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Maxwell equations

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The equations of an electromagnetic field in material surroundings; established in the 1860's by J.C. Maxwell on the basis of the experimental evidence at that time of the laws of electric and magnetic phenomena.

In classical electrodynamics the electromagnetic field in a medium is described by four vector fields; the electric field strength , the electric displacement , the magnetic field strength , and the magnetic flux density . These are continuously-differentiable functions of the radius vector of a point of the -dimensional space and of the time .

The Maxwell equations are a system of inhomogeneous partial differential equations of the first order for the fields , , , and , which, in SI-units, takes the form

(1a)
(1b)
(1c)
(1d)

where the terms — a given volume density of electric charge in the medium — and — the volume density of electric current (the charge passing in unit time through a unit area perpendicular to the direction of motion of the charge) — are the sources of the flow. The Maxwell equations may also be described in integral form:

(2)

where is any two-sided surface with closed boundary curve and is the closed boundary surface of any bounded domain in ; further, is the elementary arc length along , is the elementary oriented surface area, and is the elementary volume on ; , and form a right-hand system, while on the element points away from .

The fields , , , , and are not independent. In a large number of material media, and depend only on , and depends only on , that is, the following functional dependencies hold:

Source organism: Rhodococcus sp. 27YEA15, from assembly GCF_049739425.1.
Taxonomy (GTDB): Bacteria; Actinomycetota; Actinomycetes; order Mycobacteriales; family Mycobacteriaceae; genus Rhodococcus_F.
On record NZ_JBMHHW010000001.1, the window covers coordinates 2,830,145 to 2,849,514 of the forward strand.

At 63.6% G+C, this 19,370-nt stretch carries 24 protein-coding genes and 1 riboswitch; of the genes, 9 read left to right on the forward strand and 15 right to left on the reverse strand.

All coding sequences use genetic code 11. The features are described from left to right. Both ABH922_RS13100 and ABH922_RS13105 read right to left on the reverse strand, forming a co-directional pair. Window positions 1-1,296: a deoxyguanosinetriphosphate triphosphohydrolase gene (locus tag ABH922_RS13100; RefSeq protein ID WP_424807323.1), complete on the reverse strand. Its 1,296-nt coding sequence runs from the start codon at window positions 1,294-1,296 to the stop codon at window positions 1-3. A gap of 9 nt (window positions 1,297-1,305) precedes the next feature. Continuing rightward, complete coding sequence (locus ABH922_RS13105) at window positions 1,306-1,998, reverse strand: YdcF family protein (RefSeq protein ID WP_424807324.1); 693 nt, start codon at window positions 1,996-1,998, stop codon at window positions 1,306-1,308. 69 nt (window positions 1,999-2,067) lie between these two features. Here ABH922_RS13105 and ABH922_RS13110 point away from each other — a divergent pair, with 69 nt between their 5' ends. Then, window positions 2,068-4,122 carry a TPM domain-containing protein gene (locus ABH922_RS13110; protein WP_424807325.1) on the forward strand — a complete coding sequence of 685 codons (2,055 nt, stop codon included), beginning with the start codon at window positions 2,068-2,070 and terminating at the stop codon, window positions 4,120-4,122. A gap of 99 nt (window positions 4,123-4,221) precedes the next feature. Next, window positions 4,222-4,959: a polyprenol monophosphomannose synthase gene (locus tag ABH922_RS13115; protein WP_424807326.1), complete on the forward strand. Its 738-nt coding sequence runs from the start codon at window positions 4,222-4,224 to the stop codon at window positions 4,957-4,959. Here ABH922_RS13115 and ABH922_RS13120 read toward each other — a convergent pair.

(3)

called the equations of state or the constitutive equations of the medium. Within the limits of classical macroscopic electrodynamics the equations of state (3) must be given in addition (postulated or determined from experimental data) and then the equations for the two remaining independent vector fields and become closed. The concrete form of the equations of state (3) is determined by the electric and magnetic properties of the given medium and its states. In general, in (3), the vector fields , and , at a point at time , may depend non-linearly on the values of and , respectively, at all points of the medium (non-local case) and at all times prior to, by the physical principle of causality, the given time (a medium with after-effects or memory). Most media of practical interest are characterized by local linear dependency of and on , and on , and, in this case, the Maxwell equations turn out to be linear; however, in applications, more complicated cases are met (for example, in non-linear optics).